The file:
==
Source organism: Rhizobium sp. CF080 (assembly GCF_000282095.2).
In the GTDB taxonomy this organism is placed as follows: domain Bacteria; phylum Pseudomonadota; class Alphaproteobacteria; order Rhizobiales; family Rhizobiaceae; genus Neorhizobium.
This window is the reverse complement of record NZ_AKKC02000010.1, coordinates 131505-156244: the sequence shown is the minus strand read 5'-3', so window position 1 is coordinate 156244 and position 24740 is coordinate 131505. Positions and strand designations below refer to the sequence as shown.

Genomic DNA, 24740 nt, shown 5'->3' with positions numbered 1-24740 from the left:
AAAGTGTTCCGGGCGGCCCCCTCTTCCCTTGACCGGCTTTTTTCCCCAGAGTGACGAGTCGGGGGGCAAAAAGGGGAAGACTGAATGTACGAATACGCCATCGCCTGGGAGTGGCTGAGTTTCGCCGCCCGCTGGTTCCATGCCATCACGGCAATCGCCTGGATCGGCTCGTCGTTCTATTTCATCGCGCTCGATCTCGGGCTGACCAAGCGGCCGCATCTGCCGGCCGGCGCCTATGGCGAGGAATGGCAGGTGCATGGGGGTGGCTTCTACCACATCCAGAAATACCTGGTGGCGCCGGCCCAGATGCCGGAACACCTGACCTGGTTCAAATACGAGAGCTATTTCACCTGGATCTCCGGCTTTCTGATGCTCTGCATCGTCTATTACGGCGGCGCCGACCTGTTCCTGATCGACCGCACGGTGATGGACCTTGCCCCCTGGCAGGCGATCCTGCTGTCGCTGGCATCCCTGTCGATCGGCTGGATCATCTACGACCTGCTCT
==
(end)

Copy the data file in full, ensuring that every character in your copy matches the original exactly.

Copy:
Source organism: Rhizobium sp. CF080 (assembly GCF_000282095.2).
In the GTDB taxonomy this organism is placed as follows: domain Bacteria; phylum Pseudomonadota; class Alphaproteobacteria; order Rhizobiales; family Rhizobiaceae; genus Neorhizobium.
This window is the reverse complement of record NZ_AKKC02000010.1, coordinates 131505-156244: the sequence shown is the minus strand read 5'-3', so window position 1 is coordinate 156244 and position 24740 is coordinate 131505. Positions and strand designations below refer to the sequence as shown.

Genomic DNA, 24740 nt, shown 5'->3' with positions numbered 1-24740 from the left:
AAAGTGTTCCGGGCGGCCCCCTCTTCCCTTGACCGGCTTTTTTCCCCAGAGTGACGAGTCGGGGGGCAAAAAGGGGAAGACTGAATGTACGAATACGCCATCGCCTGGGAGTGGCTGAGTTTCGCCGCCCGCTGGTTCCATGCCATCACGGCAATCGCCTGGATCGGCTCGTCGTTCTATTTCATCGCGCTCGATCTCGGGCTGACCAAGCGGCCGCATCTGCCGGCCGGCGCCTATGGCGAGGAATGGCAGGTGCATGGGGGTGGCTTCTACCACATCCAGAAATACCTGGTGGCGCCGGCCCAGATGCCGGAACACCTGACCTGGTTCAAATACGAGAGCTATTTCACCTGGATCTCCGGCTTTCTGATGCTCTGCATCGTCTATTACGGCGGCGCCGACCTGTTCCTGATCGACCGCACGGTGATGGACCTTGCCCCCTGGCAGGCGATCCTGCTGTCGCTGGCATCCCTGTCGATCGGCTGGATCATCTACGACCTGCTCT